Three articles on PainSci cite Smith 2009: 1. The Complete Guide to IT Band Syndrome 2. The Complete Guide to Patellofemoral Pain Syndrome 3. Patellofemoral Tracking Syndrome
PainSci commentary on Smith 2009: ?This page is one of thousands in the PainScience.com bibliography. It is not a general article: it is focused on a single scientific paper, and it may provide only just enough context for the summary to make sense. Links to other papers and more general information are provided wherever possible.
Considering kneecap alignment is a reflex for most manual therapists — a staple of knee pain diagnosis. But is assessment of patellar alignment actually reliable? Probably not. This paper reviews nine reliability studies of 306 knees. (The authors note that this is not much evidence, and more is needed.) What evidence there is showed that assessment of patellar position was “variable” from one therapist to the next — in other words, the same patient is likely to get different diagnoses from different professionals. Patients and professionals should reconsider therapy based on assessments of patellar alignment.
~ Paul Ingraham
original abstract †Abstracts here may not perfectly match originals, for a variety of technical and practical reasons. Some abstacts are truncated for my purposes here, if they are particularly long-winded and unhelpful. I occasionally add clarifying notes. And I make some minor corrections.
Medio-lateral patellar position is regarded as a sign of patellofemoral pain syndrome and patellar instability. Its assessment is important in accurately performing patellofemoral therapeutic taping techniques. The purpose of this paper is to systematically review the literature to determine the reliability and validity of evaluating medio-lateral patellar position. An electronic database search was performed accessing AMED, British Nursing Index, CINAHL, the Cochrane database, EMBASE, Ovid Medline, Physiotherapy Evidence Database (PEDro), PubMed and Zetoc to July 2008. Conference proceedings and grey literature were also scrutinised for future publications. All human subject, clinical trials, assessing the inter- or intra-tester reliability, or the criterion validity, were included. A CASP tool was employed to evaluate methodological quality. Nine papers including 237 patients (306 knees) were reviewed. The findings of this review suggest that the intra-tester reliability of assessing medio-lateral patellar position is good, but that inter-tester reliability is variable. The criterion validity of this test is at worse moderate. These are based on a limited evidence-base. Further study is recommended to compare the McConnell (1986) and Herrington (2002) methods of assessing medio-lateral patellar position in patients with well-defined patellofemoral disorders.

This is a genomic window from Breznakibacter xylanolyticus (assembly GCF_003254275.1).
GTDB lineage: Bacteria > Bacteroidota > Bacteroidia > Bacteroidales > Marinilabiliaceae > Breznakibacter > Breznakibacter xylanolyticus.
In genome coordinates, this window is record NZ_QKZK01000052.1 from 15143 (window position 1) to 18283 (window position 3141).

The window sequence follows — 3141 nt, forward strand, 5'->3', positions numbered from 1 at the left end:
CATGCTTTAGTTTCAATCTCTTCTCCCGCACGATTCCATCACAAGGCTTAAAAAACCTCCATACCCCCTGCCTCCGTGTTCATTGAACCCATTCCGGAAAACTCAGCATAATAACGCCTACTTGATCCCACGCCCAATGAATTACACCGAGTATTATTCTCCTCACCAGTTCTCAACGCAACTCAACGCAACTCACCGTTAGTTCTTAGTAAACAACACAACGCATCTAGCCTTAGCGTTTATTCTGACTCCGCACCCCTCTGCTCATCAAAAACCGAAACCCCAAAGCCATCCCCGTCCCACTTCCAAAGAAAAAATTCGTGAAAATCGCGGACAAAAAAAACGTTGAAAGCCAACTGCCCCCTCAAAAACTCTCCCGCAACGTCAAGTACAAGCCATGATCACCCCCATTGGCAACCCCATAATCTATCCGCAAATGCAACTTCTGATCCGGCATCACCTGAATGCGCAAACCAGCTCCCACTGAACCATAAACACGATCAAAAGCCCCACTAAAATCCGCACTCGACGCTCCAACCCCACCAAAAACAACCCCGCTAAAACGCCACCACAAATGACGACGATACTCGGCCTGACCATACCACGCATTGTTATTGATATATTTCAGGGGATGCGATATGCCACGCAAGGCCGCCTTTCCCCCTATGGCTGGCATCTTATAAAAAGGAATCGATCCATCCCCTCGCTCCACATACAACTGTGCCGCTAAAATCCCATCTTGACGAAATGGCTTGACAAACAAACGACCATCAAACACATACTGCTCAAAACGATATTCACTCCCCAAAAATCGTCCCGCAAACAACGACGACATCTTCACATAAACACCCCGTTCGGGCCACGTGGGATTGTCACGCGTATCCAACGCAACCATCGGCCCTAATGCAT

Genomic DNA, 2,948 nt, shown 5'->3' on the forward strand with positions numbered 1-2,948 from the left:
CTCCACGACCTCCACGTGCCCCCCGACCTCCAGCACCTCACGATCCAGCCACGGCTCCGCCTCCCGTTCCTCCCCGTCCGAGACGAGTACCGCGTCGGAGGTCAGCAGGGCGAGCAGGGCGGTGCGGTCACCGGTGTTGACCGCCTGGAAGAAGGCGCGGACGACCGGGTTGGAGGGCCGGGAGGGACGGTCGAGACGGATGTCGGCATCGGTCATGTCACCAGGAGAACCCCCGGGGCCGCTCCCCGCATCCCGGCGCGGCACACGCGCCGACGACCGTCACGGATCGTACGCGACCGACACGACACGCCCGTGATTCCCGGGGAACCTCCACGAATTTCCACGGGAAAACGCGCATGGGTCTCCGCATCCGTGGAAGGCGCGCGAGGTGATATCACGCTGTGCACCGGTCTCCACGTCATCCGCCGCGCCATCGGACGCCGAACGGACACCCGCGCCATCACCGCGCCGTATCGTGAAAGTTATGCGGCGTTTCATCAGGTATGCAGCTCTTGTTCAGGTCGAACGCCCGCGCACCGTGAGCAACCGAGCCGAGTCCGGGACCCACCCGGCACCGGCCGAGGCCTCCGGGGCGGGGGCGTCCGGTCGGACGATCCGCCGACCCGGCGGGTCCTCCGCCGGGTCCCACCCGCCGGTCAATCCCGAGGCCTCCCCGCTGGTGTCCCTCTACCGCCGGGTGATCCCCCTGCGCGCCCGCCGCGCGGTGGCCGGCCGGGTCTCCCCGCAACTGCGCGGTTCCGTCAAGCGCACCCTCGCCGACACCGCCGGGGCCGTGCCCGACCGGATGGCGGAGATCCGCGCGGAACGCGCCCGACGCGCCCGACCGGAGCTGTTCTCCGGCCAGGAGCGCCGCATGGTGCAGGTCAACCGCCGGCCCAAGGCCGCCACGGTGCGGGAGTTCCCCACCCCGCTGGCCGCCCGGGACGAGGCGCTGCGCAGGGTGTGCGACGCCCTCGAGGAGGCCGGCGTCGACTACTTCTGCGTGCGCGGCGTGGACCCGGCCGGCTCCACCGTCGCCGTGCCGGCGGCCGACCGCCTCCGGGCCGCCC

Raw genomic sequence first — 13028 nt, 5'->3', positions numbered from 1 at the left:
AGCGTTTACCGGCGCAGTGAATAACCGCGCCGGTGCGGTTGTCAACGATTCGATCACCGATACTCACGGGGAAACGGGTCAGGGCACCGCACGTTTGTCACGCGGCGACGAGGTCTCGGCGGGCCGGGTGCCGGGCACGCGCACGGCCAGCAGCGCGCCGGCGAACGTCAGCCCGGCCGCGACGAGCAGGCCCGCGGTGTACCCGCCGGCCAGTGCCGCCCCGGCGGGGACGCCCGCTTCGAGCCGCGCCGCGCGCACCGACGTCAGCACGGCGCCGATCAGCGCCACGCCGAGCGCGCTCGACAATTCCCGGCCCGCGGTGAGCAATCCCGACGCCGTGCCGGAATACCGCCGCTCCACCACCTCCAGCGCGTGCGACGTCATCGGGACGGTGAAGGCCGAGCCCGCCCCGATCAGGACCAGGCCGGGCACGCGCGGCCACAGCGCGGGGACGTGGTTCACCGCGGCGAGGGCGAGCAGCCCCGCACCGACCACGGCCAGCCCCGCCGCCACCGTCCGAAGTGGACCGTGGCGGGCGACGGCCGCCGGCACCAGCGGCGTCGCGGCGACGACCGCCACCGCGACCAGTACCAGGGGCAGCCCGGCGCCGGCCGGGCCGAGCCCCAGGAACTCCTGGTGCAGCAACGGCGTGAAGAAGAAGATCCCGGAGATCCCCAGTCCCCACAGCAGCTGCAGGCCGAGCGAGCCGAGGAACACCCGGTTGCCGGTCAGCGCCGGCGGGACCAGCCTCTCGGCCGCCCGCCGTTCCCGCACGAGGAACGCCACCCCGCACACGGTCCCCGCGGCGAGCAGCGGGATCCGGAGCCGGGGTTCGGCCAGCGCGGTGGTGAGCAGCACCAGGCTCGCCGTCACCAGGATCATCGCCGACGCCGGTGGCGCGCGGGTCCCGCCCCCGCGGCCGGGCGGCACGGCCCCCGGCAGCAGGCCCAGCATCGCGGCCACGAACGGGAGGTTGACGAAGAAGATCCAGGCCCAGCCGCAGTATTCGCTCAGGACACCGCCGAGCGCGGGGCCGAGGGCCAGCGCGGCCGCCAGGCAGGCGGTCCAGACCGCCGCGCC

- “Patellofemoral joint kinematics in individuals with and without patellofemoral pain syndrome,” N J MacIntyre, N A Hill, R A Fellows, R E Ellis, and D R Wilson, Journal of Bone & Joint Surgery, 2006.
- “Q-angle in patellofemoral pain: relationship with dynamic knee valgus, hip abductor torque, pain and function,” Gabriel Peixoto Leão Almeida, Ana Paula de Moura Campos Carvalho E Silva, Fábio Jorge Renovato França, Maurício Oliveira Magalhães, Thomaz Nogueira Burke, and Amélia Pasqual Marques, Rev Bras Ortop, 2016.
- “Patellar maltracking is prevalent among patellofemoral pain subjects with patella alta: An upright, weightbearing MRI study,” Saikat Pal, Thor F Besier, Gary S Beaupre, Michael Fredericson, Scott L Delp, and Garry E Gold, Journal of Orthopaedic Research, 2013.
- “Patello-femoral tracking in the weight-bearing knee: a study of asymptomatic volunteers utilising dynamic magnetic resonance imaging: a preliminary report,” S Tennant, A Williams, V Vedi, C Kinmont, W Gedroyc, and D M Hunt, Knee Surgery, Sports Traumatology, Arthroscopy, 2001.
- “Associates of physical function and pain in patients with patellofemoral pain syndrome,” Sara R Piva, G Kelley Fitzgerald, James J Irrgang, Julie M Fritz, Stephen Wisniewski, Gerald T McGinty, John D Childs, Manuel A Domenech, Scott Jones, and Anthony Delitto, Archives of Physical Medicine & Rehabilitation, 2009.
- “The role of patellar alignment and tracking in vivo: the potential mechanism of patellofemoral pain syndrome,” Chen-Yi Song, Jiu-Jenq Lin, Mei-Hwa Jan, and Yeong-Fwu Lin, Physical Therapy in Sport, 2011.
This page is part of the PainScience BIBLIOGRAPHY, which contains plain language summaries of thousands of scientific papers & others sources. It’s like a highly specialized blog. A few highlights:
- No long-term effects after a three-week open-label placebo treatment for chronic low back pain: a three-year follow-up of a randomized controlled trial. Kleine-Borgmann 2022 Pain.
- Exercise and education versus saline injections for knee osteoarthritis: a randomised controlled equivalence trial. Bandak 2022 Ann Rheum Dis.
- Association of Lumbar MRI Findings with Current and Future Back Pain in a Population-based Cohort Study. Kasch 2022 Spine (Phila Pa 1976).
- A double-blinded randomised controlled study of the value of sequential intravenous and oral magnesium therapy in patients with chronic low back pain with a neuropathic component. Yousef 2013 Anaesthesia.
- Is Neck Posture Subgroup in Late Adolescence a Risk Factor for Persistent Neck Pain in Young Adults? A Prospective Study. Richards 2021 Phys Ther.